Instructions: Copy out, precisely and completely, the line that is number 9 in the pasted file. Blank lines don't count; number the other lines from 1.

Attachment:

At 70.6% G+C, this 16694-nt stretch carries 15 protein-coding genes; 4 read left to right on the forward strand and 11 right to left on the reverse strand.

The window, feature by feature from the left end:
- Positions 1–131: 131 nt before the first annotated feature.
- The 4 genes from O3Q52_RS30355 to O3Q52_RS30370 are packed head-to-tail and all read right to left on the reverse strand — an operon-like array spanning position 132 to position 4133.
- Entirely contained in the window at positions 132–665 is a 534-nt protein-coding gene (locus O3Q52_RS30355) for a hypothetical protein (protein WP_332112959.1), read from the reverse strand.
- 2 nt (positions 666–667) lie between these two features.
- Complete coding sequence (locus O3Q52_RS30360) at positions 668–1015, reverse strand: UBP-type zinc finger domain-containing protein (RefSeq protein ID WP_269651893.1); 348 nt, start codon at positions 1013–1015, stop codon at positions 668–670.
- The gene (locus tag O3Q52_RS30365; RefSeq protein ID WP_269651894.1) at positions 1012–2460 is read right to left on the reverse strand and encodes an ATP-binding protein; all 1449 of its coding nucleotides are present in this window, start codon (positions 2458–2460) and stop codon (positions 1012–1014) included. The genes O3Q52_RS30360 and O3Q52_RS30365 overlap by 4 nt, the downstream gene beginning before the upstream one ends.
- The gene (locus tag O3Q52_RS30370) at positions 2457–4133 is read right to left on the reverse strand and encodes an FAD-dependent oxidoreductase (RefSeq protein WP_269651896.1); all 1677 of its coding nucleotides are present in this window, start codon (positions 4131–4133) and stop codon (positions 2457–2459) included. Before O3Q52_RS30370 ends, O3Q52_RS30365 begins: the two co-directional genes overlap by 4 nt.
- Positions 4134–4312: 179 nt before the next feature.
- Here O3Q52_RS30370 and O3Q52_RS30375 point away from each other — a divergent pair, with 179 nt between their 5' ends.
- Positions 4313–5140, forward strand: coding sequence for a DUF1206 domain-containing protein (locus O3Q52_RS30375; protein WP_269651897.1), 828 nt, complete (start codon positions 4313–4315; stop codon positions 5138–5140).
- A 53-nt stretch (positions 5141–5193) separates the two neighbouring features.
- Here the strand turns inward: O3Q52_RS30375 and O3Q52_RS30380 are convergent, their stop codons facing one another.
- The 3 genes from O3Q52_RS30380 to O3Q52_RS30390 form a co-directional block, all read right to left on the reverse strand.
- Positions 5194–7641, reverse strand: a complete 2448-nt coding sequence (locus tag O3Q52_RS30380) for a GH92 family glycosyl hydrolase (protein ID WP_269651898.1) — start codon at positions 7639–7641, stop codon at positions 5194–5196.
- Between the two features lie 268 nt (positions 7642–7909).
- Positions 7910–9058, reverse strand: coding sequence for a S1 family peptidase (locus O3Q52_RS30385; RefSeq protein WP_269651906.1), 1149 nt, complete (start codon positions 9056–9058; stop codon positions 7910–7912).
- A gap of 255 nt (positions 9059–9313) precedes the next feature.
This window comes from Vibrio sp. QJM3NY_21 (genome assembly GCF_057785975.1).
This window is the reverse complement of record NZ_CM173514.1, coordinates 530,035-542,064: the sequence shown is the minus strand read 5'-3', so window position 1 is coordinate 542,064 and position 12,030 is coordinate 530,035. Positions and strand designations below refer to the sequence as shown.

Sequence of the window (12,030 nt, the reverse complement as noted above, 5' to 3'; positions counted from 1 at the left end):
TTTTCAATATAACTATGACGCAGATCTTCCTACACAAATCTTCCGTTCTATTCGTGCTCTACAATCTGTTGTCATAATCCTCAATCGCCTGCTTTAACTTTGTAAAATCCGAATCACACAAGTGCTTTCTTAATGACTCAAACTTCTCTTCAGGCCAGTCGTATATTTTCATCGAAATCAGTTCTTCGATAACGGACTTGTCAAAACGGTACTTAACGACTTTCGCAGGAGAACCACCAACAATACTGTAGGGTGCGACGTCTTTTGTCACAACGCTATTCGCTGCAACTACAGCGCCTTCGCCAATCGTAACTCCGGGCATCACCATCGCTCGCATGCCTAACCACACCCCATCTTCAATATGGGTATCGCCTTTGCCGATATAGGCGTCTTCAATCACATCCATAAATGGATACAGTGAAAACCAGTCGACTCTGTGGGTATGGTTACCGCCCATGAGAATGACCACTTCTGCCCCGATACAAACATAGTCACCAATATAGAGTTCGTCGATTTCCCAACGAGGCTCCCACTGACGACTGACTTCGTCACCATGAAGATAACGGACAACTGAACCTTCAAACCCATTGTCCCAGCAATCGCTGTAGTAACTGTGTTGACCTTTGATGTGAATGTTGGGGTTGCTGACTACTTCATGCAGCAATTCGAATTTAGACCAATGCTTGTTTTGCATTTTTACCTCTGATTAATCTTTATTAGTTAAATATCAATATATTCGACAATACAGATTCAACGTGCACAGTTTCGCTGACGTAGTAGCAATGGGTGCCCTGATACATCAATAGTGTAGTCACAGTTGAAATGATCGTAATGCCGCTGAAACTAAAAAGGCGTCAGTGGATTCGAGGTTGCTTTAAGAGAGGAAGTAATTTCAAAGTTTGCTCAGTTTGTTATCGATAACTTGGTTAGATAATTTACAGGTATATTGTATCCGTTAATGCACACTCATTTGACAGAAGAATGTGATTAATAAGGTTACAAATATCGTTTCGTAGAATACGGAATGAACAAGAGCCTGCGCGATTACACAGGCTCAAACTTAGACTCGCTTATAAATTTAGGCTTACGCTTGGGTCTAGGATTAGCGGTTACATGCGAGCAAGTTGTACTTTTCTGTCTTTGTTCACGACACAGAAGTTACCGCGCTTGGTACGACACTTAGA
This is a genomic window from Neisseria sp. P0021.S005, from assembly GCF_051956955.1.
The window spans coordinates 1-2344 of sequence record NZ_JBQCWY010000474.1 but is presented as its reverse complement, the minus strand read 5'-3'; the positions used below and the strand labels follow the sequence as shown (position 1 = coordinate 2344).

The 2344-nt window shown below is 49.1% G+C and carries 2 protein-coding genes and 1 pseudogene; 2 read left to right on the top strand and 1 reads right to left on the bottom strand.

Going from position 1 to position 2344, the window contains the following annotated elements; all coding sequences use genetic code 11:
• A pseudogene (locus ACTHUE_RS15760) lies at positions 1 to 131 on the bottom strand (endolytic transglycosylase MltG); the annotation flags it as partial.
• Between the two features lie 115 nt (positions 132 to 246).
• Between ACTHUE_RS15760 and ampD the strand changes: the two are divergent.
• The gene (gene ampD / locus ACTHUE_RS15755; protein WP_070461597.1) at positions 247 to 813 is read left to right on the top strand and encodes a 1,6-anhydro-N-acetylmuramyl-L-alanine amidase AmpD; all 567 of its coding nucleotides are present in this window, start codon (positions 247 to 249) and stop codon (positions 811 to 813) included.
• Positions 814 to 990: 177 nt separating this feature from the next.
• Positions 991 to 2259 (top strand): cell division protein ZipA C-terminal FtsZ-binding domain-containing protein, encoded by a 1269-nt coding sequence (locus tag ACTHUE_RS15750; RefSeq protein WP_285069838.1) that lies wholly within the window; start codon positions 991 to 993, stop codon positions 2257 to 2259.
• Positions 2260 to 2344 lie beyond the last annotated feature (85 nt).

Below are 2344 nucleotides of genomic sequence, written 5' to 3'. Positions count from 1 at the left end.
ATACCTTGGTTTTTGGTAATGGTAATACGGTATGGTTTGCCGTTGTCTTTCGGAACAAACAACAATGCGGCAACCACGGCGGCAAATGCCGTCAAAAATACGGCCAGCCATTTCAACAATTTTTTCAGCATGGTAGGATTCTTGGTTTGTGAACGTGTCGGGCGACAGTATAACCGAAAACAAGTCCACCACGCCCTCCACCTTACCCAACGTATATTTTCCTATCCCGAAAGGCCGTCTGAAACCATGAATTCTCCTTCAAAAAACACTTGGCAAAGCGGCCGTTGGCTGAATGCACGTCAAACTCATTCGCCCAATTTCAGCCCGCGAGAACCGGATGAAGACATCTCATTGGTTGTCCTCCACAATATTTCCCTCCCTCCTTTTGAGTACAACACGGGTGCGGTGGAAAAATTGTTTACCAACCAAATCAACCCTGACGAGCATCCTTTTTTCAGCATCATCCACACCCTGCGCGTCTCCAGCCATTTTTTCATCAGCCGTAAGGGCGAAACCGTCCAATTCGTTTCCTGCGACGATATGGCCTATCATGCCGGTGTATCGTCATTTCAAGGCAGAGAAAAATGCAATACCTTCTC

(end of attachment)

- The gene (locus tag O3Q52_RS30370) at positions 2457–4133 is read right to left on the reverse strand and encodes an FAD-dependent oxidoreductase (RefSeq protein WP_269651896.1); all 1677 of its coding nucleotides are present in this window, start codon (positions 4131–4133) and stop codon (positions 2457–2459) included. Before O3Q52_RS30370 ends, O3Q52_RS30365 begins: the two co-directional genes overlap by 4 nt.